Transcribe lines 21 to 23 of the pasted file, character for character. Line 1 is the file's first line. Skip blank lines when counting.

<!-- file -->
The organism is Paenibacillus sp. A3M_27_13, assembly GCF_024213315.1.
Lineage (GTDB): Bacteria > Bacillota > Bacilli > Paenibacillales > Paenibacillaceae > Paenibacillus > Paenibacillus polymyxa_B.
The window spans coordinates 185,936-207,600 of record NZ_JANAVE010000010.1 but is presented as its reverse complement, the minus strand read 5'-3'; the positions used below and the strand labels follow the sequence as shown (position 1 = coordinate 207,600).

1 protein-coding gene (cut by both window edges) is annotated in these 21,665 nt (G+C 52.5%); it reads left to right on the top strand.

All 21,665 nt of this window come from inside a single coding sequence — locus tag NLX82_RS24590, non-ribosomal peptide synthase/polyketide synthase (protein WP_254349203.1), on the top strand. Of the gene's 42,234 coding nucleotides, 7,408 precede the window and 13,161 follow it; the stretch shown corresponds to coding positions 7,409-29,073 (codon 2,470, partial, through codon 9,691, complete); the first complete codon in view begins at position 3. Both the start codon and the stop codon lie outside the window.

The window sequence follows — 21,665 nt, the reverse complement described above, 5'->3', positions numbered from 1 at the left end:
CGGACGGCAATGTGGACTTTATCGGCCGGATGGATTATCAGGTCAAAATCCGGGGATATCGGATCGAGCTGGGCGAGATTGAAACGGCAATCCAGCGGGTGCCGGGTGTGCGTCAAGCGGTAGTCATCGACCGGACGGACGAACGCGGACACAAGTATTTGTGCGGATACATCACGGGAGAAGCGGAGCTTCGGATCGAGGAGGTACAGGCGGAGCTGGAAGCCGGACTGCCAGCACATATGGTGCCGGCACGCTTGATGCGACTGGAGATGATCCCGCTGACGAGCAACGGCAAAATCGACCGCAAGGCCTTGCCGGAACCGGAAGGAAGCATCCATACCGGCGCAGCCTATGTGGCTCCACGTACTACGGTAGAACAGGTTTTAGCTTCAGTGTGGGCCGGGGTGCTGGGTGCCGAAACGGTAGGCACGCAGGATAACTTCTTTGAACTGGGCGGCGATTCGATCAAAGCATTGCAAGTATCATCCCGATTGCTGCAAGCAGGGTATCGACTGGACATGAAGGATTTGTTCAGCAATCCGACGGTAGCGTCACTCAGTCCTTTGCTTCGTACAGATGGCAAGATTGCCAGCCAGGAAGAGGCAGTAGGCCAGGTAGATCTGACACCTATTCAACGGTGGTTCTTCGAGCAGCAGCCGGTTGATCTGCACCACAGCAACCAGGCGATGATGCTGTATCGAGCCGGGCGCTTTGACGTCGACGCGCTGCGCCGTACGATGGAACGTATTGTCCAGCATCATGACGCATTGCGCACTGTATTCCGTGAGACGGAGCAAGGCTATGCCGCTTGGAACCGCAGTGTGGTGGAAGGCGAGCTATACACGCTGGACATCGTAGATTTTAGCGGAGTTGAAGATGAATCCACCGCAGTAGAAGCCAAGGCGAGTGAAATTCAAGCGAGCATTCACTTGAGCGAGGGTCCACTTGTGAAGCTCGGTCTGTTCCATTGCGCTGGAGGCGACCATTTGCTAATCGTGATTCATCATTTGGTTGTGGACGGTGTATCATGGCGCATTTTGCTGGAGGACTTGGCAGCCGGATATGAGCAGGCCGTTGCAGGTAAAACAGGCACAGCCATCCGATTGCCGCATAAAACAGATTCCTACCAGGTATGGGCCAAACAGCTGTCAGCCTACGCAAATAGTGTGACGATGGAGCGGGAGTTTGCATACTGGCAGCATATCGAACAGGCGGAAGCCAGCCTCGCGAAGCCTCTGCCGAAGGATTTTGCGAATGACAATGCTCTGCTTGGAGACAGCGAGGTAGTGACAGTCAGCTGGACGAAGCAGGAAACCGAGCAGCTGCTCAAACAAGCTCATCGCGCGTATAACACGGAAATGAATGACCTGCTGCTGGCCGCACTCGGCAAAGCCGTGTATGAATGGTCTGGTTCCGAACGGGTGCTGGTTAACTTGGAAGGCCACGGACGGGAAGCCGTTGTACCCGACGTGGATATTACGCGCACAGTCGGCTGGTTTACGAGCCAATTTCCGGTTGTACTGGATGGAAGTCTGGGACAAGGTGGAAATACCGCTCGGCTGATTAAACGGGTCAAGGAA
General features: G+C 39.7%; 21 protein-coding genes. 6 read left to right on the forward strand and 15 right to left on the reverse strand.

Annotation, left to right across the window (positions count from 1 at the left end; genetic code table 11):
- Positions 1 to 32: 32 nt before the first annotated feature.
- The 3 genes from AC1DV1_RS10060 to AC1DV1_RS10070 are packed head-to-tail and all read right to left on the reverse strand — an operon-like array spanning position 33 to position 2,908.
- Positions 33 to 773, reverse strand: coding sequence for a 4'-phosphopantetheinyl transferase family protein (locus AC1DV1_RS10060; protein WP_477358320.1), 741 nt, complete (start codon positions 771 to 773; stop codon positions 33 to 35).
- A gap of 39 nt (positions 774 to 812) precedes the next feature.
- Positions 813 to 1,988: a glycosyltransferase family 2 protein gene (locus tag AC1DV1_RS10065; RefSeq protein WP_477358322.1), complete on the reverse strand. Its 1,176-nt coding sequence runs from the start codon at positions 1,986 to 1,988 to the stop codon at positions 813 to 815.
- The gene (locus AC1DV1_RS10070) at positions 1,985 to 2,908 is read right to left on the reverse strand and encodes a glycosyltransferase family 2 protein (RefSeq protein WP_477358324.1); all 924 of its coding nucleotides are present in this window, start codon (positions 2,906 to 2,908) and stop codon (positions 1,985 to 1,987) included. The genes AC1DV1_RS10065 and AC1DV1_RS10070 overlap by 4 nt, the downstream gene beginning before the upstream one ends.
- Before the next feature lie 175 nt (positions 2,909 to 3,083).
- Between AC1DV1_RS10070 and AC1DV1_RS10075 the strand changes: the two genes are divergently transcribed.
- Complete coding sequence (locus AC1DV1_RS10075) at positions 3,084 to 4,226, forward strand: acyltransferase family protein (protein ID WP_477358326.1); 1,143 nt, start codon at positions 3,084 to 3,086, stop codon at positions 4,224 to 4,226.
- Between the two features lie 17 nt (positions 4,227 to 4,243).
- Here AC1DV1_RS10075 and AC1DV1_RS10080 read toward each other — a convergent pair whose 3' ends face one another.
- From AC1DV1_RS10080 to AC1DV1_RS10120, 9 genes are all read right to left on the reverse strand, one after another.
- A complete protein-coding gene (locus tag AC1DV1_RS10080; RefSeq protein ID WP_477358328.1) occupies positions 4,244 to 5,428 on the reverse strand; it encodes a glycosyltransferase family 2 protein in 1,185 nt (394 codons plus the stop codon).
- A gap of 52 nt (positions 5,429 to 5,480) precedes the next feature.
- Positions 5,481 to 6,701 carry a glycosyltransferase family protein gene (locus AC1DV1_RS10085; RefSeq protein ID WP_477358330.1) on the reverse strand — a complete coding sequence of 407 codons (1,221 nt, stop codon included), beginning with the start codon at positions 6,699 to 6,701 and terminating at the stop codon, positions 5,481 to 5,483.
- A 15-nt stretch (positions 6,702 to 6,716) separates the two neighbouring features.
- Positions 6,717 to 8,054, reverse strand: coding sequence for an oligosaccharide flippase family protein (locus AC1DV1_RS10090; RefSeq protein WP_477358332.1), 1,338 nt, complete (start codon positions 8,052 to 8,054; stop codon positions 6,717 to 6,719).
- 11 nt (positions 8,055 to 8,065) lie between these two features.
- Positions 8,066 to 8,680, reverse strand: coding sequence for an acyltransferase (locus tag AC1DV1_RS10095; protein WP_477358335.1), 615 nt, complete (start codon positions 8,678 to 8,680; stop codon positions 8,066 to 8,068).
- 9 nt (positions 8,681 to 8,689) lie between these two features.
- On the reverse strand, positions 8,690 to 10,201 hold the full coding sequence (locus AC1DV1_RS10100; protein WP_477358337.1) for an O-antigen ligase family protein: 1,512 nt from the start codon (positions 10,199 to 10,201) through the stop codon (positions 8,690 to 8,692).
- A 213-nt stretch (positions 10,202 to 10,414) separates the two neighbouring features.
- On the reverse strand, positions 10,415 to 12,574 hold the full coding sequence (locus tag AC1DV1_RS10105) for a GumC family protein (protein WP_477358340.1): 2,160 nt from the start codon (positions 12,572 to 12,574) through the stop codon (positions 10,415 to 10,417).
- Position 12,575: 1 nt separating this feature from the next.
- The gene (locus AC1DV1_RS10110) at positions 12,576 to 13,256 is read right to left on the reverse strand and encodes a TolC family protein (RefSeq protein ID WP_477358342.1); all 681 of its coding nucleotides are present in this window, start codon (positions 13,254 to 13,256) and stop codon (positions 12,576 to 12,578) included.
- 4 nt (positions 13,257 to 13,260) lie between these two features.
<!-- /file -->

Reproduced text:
- From AC1DV1_RS10080 to AC1DV1_RS10120, 9 genes are all read right to left on the reverse strand, one after another.
- A complete protein-coding gene (locus tag AC1DV1_RS10080; RefSeq protein ID WP_477358328.1) occupies positions 4,244 to 5,428 on the reverse strand; it encodes a glycosyltransferase family 2 protein in 1,185 nt (394 codons plus the stop codon).
- A gap of 52 nt (positions 5,429 to 5,480) precedes the next feature.